16mm, color, sound, 11:25, 2006
Transcript is part one of the Perlin Papers series.
The Perlin Papers is an archive located at Columbia University Law School that contains 250,000 documents related to the case of Julius and Ethel Rosenberg, who were tried and executed in 1953 for alleged espionage for the Soviet Union. For two decades after the execution, the FBI spied on hundreds of people tangentially connected to the case. The archive is named for my relative, Marshall Perlin, a lawyer who forced the U.S. government to release the papers in the early 1970s, in one of the first successful uses of the Freedom of Information Act in the U.S.
The text comes from an October 1953 transcript of a dinner party that took place four months after the Rosenbergs? execution. On October 30, informant NY-964-S eavesdropped on two couples having a dinner party at an apartment in the West Village, New York. Both of these couples had been friends of the Rosenbergs, and were being called to testify in front of the House Un-American Activities Committee about their roles in the "Commie spy ring." NY-964-S cannot hear many details of the conversation and fills in words he cannot understand. Most of the text is inaudible, but one gathers that the guests at the dinner party know they are being spied on. The fragmented text reveals clues to the culture in which it was captured, and by extension, to current conditions. I worked with actors to re-create this fragmentary script to compose a soundtrack to accompany desolate, minimal images of a mysterious corridor in a New York apartment building.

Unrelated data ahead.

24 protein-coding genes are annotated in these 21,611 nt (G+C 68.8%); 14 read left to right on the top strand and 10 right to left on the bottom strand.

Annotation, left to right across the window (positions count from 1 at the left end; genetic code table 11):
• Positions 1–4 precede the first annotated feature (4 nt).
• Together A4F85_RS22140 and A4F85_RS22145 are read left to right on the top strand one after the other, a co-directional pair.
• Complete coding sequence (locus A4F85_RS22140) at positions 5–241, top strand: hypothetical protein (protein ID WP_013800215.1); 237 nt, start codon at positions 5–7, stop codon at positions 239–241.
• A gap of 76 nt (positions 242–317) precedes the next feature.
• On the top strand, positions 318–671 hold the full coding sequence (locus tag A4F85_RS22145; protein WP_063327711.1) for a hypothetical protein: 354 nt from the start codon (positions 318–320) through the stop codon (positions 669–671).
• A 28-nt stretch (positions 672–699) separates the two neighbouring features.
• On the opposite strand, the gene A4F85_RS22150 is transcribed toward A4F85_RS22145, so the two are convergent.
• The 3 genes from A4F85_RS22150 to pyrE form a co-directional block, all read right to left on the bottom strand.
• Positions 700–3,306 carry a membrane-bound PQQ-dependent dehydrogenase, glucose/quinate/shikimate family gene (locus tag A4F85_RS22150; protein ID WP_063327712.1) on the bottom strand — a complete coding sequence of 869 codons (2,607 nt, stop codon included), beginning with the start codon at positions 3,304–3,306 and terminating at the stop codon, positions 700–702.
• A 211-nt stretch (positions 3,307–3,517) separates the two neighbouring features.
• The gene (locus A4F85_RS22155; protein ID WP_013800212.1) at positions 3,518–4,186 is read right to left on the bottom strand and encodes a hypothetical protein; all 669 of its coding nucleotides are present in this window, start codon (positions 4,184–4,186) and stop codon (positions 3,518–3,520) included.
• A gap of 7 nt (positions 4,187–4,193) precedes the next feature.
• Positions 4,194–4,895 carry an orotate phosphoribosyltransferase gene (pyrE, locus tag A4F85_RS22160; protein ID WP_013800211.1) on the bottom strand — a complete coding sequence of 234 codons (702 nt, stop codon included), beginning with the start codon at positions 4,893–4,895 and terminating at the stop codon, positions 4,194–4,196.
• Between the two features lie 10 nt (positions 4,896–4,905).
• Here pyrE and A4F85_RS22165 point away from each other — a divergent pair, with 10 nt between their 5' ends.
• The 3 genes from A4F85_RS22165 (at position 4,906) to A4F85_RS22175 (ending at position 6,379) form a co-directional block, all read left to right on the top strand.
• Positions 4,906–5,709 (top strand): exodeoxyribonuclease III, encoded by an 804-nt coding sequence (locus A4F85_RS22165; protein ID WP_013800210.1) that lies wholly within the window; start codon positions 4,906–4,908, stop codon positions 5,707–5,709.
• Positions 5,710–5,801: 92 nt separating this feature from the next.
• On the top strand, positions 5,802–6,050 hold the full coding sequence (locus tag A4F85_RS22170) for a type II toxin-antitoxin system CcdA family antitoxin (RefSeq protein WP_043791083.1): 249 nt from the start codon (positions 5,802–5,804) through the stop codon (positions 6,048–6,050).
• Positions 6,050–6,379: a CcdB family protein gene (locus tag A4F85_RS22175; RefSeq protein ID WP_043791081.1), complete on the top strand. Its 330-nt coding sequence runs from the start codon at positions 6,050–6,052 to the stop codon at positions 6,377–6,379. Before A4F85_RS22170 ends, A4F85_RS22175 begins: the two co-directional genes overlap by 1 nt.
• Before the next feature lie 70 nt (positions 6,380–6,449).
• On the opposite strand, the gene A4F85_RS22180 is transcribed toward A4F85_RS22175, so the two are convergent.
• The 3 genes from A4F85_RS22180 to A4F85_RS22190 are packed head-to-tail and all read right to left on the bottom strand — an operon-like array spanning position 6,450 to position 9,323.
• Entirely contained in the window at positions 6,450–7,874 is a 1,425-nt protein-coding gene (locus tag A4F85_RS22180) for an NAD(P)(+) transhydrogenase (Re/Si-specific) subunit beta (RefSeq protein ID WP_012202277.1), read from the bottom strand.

Kittson O’Neill as Vivian Pataki
Ross Beschler as Ernest Pataki
David Brooks as Max Finestone
Rachel Schwartz as Annette Finestone
Lanna Joffrey as Narrator
Bill Seery-Mercer Media, New York, Jenny Perlin, Daniel Perlin
Bill Seery-Mercer Media, New York
Special thanks to Trebor Scholz, Emily Jacir, Valerie Tevere, Maryam Jafri, Anna Faroqhi, Hayley Finn, Bill Seery, Susan Agliata, Columbia University Law School, Daniel, Roberta, and Terry Perlin, and the actors who gave their time and energy to the project. Post-production services provided by the Standby Program, NY.
Read more about the Perlin Papers series here>>